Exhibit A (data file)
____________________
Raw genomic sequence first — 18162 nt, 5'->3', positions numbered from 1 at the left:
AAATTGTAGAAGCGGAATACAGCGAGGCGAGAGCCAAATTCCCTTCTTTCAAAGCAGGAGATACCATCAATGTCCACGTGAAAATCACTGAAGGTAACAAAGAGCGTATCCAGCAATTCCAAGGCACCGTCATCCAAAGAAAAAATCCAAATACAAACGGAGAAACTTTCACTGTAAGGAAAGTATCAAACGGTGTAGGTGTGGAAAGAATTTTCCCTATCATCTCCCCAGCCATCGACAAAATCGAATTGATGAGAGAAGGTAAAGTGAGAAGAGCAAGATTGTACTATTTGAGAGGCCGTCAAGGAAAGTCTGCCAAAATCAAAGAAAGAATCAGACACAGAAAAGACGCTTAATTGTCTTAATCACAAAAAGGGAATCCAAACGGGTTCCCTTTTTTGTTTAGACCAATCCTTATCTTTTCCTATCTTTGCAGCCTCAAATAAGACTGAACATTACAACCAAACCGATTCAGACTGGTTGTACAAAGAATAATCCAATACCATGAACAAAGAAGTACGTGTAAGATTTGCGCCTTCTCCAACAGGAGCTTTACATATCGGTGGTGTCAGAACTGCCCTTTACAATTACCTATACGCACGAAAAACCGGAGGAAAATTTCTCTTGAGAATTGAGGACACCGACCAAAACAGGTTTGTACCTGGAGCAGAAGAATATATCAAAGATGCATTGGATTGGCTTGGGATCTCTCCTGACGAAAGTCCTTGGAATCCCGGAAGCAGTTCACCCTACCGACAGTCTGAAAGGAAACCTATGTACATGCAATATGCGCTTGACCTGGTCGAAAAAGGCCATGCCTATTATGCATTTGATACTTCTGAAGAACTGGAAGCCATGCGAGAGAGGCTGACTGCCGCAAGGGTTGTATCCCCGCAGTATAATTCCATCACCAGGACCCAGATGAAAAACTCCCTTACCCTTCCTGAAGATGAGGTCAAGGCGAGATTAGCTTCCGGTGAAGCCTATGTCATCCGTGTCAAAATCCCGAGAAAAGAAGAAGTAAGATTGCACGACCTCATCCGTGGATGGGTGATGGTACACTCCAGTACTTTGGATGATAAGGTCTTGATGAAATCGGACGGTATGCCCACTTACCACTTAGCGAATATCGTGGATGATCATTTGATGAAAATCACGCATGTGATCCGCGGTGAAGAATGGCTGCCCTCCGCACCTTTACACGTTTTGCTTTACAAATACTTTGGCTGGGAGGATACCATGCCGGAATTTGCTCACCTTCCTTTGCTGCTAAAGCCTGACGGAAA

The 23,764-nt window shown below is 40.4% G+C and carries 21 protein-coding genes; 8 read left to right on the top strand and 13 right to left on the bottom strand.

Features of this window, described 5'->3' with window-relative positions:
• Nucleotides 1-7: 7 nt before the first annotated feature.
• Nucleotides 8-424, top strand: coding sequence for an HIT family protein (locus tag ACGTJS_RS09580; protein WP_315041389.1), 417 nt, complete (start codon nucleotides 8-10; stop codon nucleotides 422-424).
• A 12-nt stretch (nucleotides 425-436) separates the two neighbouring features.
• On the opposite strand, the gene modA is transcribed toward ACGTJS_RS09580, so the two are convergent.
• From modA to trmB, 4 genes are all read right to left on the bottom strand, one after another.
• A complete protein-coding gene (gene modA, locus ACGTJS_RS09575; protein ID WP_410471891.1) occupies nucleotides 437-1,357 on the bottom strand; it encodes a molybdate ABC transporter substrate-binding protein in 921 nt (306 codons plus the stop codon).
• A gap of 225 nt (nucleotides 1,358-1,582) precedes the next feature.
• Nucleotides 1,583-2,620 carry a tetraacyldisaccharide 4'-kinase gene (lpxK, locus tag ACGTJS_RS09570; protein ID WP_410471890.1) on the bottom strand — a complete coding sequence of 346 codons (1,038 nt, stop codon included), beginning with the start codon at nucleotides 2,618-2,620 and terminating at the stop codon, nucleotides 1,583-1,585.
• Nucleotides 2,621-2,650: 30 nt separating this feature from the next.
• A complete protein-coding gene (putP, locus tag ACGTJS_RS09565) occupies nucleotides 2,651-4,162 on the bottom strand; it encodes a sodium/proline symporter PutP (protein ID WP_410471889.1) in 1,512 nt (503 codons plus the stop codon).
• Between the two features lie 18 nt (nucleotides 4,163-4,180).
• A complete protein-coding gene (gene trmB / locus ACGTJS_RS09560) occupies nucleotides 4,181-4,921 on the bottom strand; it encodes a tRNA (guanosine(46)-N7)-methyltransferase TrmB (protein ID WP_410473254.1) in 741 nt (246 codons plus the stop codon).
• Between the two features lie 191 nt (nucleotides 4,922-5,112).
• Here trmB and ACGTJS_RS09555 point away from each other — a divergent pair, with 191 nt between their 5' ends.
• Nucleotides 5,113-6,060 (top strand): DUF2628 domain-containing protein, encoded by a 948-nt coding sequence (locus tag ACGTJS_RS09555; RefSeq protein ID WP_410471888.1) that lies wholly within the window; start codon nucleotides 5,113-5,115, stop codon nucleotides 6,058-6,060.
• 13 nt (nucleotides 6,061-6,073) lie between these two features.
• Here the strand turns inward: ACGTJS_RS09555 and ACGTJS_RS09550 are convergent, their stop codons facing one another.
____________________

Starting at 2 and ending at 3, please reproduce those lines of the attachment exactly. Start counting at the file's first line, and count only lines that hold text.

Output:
AAATTGTAGAAGCGGAATACAGCGAGGCGAGAGCCAAATTCCCTTCTTTCAAAGCAGGAGATACCATCAATGTCCACGTGAAAATCACTGAAGGTAACAAAGAGCGTATCCAGCAATTCCAAGGCACCGTCATCCAAAGAAAAAATCCAAATACAAACGGAGAAACTTTCACTGTAAGGAAAGTATCAAACGGTGTAGGTGTGGAAAGAATTTTCCCTATCATCTCCCCAGCCATCGACAAAATCGAATTGATGAGAGAAGGTAAAGTGAGAAGAGCAAGATTGTACTATTTGAGAGGCCGTCAAGGAAAGTCTGCCAAAATCAAAGAAAGAATCAGACACAGAAAAGACGCTTAATTGTCTTAATCACAAAAAGGGAATCCAAACGGGTTCCCTTTTTTGTTTAGACCAATCCTTATCTTTTCCTATCTTTGCAGCCTCAAATAAGACTGAACATTACAACCAAACCGATTCAGACTGGTTGTACAAAGAATAATCCAATACCATGAACAAAGAAGTACGTGTAAGATTTGCGCCTTCTCCAACAGGAGCTTTACATATCGGTGGTGTCAGAACTGCCCTTTACAATTACCTATACGCACGAAAAACCGGAGGAAAATTTCTCTTGAGAATTGAGGACACCGACCAAAACAGGTTTGTACCTGGAGCAGAAGAATATATCAAAGATGCATTGGATTGGCTTGGGATCTCTCCTGACGAAAGTCCTTGGAATCCCGGAAGCAGTTCACCCTACCGACAGTCTGAAAGGAAACCTATGTACATGCAATATGCGCTTGACCTGGTCGAAAAAGGCCATGCCTATTATGCATTTGATACTTCTGAAGAACTGGAAGCCATGCGAGAGAGGCTGACTGCCGCAAGGGTTGTATCCCCGCAGTATAATTCCATCACCAGGACCCAGATGAAAAACTCCCTTACCCTTCCTGAAGATGAGGTCAAGGCGAGATTAGCTTCCGGTGAAGCCTATGTCATCCGTGTCAAAATCCCGAGAAAAGAAGAAGTAAGATTGCACGACCTCATCCGTGGATGGGTGATGGTACACTCCAGTACTTTGGATGATAAGGTCTTGATGAAATCGGACGGTATGCCCACTTACCACTTAGCGAATATCGTGGATGATCATTTGATGAAAATCACGCATGTGATCCGCGGTGAAGAATGGCTGCCCTCCGCACCTTTACACGTTTTGCTTTACAAATACTTTGGCTGGGAGGATACCATGCCGGAATTTGCTCACCTTCCTTTGCTGCTAAAGCCTGACGGAAA

The 23,764-nt window shown below is 40.4% G+C and carries 21 protein-coding genes; 8 read left to right on the top strand and 13 right to left on the bottom strand.